These are my thoughts and experiences as female Muay Thai fighter, covering as much of the sport and art from my vantage point as I can: techniques, issues of gender, sak yant, everything as I evolve as a fighter and a person.
The above is my vlog shot two days ago. I’d intended to finish up training with a good run on the stairs at the temple, but there was a service going on. I’d just had a grand time listening to Pi Nu relating his “kids these days are soft” story at the gym and before finding an alternative to the stairs had to sit and share what I’d heard about his childhood. I’m a sucker for “when I was your age” stories, and I find these generational differences in Muay Thai so interesting. Pi Nu doesn’t train his 15-year-old son
“Play Knees” – Sylvie’s Tips video above The other day I put up a video of “play knees,” bagwork that Muay Thai legend Sakmongkol taught me at WKO, here in Pattaya. He was displeased with me merely doing counted, repetition knee drills, the traditional Muay Thai camp endless knees on the bag that everyone knows. (These are still good and useful, by the way, just for stamina.) He wanted me to do play knees, to move the bag around in fight simulation action and energy. It was something I’ve never seen before, but I did my best to adopt it.
August 5, 2015 – Suranaree Stadium in Khorat – full fight video above I’d been offered this fight by the guy Pi Nu calls “Small Man.” His name is Piak and he’s the father of the only other female champion out of Petchrungruang, Phetnamning – she no longer fights. I like him a lot and I’ve gone with him to fights in this area of Thailand before, but he’s a bit tricky to work with because he won’t do my pre-fight massage. This is simply him being polite because I’m a woman and he’s a man, so he’ll get his
July 5, 2015 – Loi Khor Stadium, Chiang Mai – video part 1 above, part 2 below This was meant to be the first fight of 3 up in Chiang Mai over a period of five days. I’d fought two days prior in Hua Hin and had broken my hand in that fight, but I’d spent countless hours working on keeping range of motion and flexibility in the wrist on the 10 hour drive up so it actually felt okay and the swelling was down. I couldn’t really use it – like, I couldn’t turn a doorknob or open a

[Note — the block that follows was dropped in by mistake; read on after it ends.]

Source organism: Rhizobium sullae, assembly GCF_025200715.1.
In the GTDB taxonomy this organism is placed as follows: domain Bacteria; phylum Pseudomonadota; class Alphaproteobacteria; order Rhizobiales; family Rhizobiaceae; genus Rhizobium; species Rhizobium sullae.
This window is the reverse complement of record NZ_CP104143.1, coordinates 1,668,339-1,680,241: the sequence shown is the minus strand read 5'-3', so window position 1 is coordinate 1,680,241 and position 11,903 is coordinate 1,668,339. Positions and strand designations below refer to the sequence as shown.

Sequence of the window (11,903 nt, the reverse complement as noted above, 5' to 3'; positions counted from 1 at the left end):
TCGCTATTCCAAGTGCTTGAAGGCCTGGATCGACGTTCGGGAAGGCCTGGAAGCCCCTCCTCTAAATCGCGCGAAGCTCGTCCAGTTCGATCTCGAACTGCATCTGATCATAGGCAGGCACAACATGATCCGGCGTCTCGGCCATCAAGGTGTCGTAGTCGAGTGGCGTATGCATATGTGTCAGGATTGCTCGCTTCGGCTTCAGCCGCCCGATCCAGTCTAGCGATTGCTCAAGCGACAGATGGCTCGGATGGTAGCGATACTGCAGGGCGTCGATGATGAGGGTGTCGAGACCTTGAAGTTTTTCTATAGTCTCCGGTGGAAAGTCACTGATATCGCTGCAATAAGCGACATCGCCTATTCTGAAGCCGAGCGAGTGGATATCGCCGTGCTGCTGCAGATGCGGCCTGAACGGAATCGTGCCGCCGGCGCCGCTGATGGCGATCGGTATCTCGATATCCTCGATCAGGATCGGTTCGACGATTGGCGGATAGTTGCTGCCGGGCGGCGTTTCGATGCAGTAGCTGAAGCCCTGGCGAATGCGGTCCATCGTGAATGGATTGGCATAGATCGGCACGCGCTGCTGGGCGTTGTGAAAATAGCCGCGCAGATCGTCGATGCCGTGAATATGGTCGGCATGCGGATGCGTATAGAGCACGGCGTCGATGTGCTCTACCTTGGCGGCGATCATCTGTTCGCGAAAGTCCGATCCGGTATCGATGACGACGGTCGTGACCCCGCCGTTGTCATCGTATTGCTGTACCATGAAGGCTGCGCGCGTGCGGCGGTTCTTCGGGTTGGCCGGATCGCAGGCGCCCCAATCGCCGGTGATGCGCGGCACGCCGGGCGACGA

Above is the entire fight video ดูคลิปมวยไทย 7 สี ย้อนหลัง วันที่ 23 สิงหาคม 2558 มวยไทย 7 สี อาทิตย์นี้ คู่ พิชิตศึก ศิษย์นายภัฏ vs ดาร์กี้ ลูกมะขามหวาน Pichitseuk Sit Naipat (red) vs Dahkee Lukmakawan (blue). Or you can watch the whole fight here. Click the photo below to see the elbow round I’m writing about here. Why Muay Thai is Only in Thailand I remember when I first started watching actual Thai fights in Thailand in 2010. I thought I’d seen Muay Thai – of course I had, I watched Buakaw on Youtube and I loved Tony Jaa… these are Muay Thai. Yes;
video above – PTT is the pad work top fighter of Petchrungruang. He’s only 17 years old but I’ve been told that he’s the number one contender for the 130 lbs title at Lumpinee (with some issues of promotional conflict), and number three contender for the same weight at Rajadamnern. I really like PTT. He’s quiet, very confident and sweet, and absolutely loves Jai Dee (our soi dog adoption). He’s also the first example of a fighter I came across who can do minimal training and not suffer for it in the ring. He basically runs, clinches, and does a
One of the more limiting things as a female Muay Thai fighter is that we have no real history, no archived past to attach ourselves to, to anchor our passion and propel us to greater achievements. We have the names and photos of western women with lots of belts, in recent times, and very few videos, but reach beyond a decade or so and the record of female Muay Thai just falls off into mist. And in terms of Thai female fighters, anything prior to 1998 is extremely obscure and subject to the dubious or incomplete aspects of oral accounts.
For those that follow me closely you know that about a year ago I experienced a significant reversal by winning on the Queen’s Cup following what for me was a terrible loss just 4 days before. What really happened was that I finally buckled down and set to work on mental training, something I’d always wanted to do, and had dabbled in, but really I had no clue about how to do it. I just had no choice. I had a big fight four days after one of my worst fights to date and the only thing I could do